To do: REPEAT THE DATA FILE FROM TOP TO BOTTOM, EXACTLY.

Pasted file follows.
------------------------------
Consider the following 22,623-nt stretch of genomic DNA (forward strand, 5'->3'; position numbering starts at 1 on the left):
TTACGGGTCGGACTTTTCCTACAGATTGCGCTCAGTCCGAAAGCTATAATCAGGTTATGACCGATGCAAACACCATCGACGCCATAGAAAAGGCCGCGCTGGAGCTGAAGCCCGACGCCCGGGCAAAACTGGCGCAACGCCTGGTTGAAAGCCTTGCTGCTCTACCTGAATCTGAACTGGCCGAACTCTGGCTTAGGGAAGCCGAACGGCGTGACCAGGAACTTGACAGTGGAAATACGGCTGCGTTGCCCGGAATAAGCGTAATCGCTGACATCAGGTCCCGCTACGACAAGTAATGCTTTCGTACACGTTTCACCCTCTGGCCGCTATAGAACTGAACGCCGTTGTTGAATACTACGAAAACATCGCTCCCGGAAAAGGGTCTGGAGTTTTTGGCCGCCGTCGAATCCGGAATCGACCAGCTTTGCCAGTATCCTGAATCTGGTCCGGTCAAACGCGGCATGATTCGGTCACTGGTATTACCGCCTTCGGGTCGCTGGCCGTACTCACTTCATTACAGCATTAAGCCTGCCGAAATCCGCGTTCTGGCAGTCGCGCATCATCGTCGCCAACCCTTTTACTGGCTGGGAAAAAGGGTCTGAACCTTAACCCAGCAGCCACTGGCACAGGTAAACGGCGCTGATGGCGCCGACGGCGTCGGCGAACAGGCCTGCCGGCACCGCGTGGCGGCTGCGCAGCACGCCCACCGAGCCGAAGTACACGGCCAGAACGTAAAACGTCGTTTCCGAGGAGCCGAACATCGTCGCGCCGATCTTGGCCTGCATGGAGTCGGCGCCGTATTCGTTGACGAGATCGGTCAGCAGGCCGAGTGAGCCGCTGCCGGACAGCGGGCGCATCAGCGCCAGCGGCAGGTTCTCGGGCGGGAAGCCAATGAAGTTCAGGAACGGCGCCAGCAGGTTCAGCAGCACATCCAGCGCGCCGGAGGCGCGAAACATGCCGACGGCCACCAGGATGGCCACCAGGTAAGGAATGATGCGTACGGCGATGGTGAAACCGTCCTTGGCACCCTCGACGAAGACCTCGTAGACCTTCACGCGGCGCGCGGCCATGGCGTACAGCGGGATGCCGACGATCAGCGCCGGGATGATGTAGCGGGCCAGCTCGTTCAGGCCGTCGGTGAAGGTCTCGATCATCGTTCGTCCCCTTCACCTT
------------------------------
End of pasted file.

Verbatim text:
Consider the following 22,623-nt stretch of genomic DNA (forward strand, 5'->3'; position numbering starts at 1 on the left):
TTACGGGTCGGACTTTTCCTACAGATTGCGCTCAGTCCGAAAGCTATAATCAGGTTATGACCGATGCAAACACCATCGACGCCATAGAAAAGGCCGCGCTGGAGCTGAAGCCCGACGCCCGGGCAAAACTGGCGCAACGCCTGGTTGAAAGCCTTGCTGCTCTACCTGAATCTGAACTGGCCGAACTCTGGCTTAGGGAAGCCGAACGGCGTGACCAGGAACTTGACAGTGGAAATACGGCTGCGTTGCCCGGAATAAGCGTAATCGCTGACATCAGGTCCCGCTACGACAAGTAATGCTTTCGTACACGTTTCACCCTCTGGCCGCTATAGAACTGAACGCCGTTGTTGAATACTACGAAAACATCGCTCCCGGAAAAGGGTCTGGAGTTTTTGGCCGCCGTCGAATCCGGAATCGACCAGCTTTGCCAGTATCCTGAATCTGGTCCGGTCAAACGCGGCATGATTCGGTCACTGGTATTACCGCCTTCGGGTCGCTGGCCGTACTCACTTCATTACAGCATTAAGCCTGCCGAAATCCGCGTTCTGGCAGTCGCGCATCATCGTCGCCAACCCTTTTACTGGCTGGGAAAAAGGGTCTGAACCTTAACCCAGCAGCCACTGGCACAGGTAAACGGCGCTGATGGCGCCGACGGCGTCGGCGAACAGGCCTGCCGGCACCGCGTGGCGGCTGCGCAGCACGCCCACCGAGCCGAAGTACACGGCCAGAACGTAAAACGTCGTTTCCGAGGAGCCGAACATCGTCGCGCCGATCTTGGCCTGCATGGAGTCGGCGCCGTATTCGTTGACGAGATCGGTCAGCAGGCCGAGTGAGCCGCTGCCGGACAGCGGGCGCATCAGCGCCAGCGGCAGGTTCTCGGGCGGGAAGCCAATGAAGTTCAGGAACGGCGCCAGCAGGTTCAGCAGCACATCCAGCGCGCCGGAGGCGCGAAACATGCCGACGGCCACCAGGATGGCCACCAGGTAAGGAATGATGCGTACGGCGATGGTGAAACCGTCCTTGGCACCCTCGACGAAGACCTCGTAGACCTTCACGCGGCGCGCGGCCATGGCGTACAGCGGGATGCCGACGATCAGCGCCGGGATGATGTAGCGGGCCAGCTCGTTCAGGCCGTCGGTGAAGGTCTCGATCATCGTTCGTCCCCTTCACCTT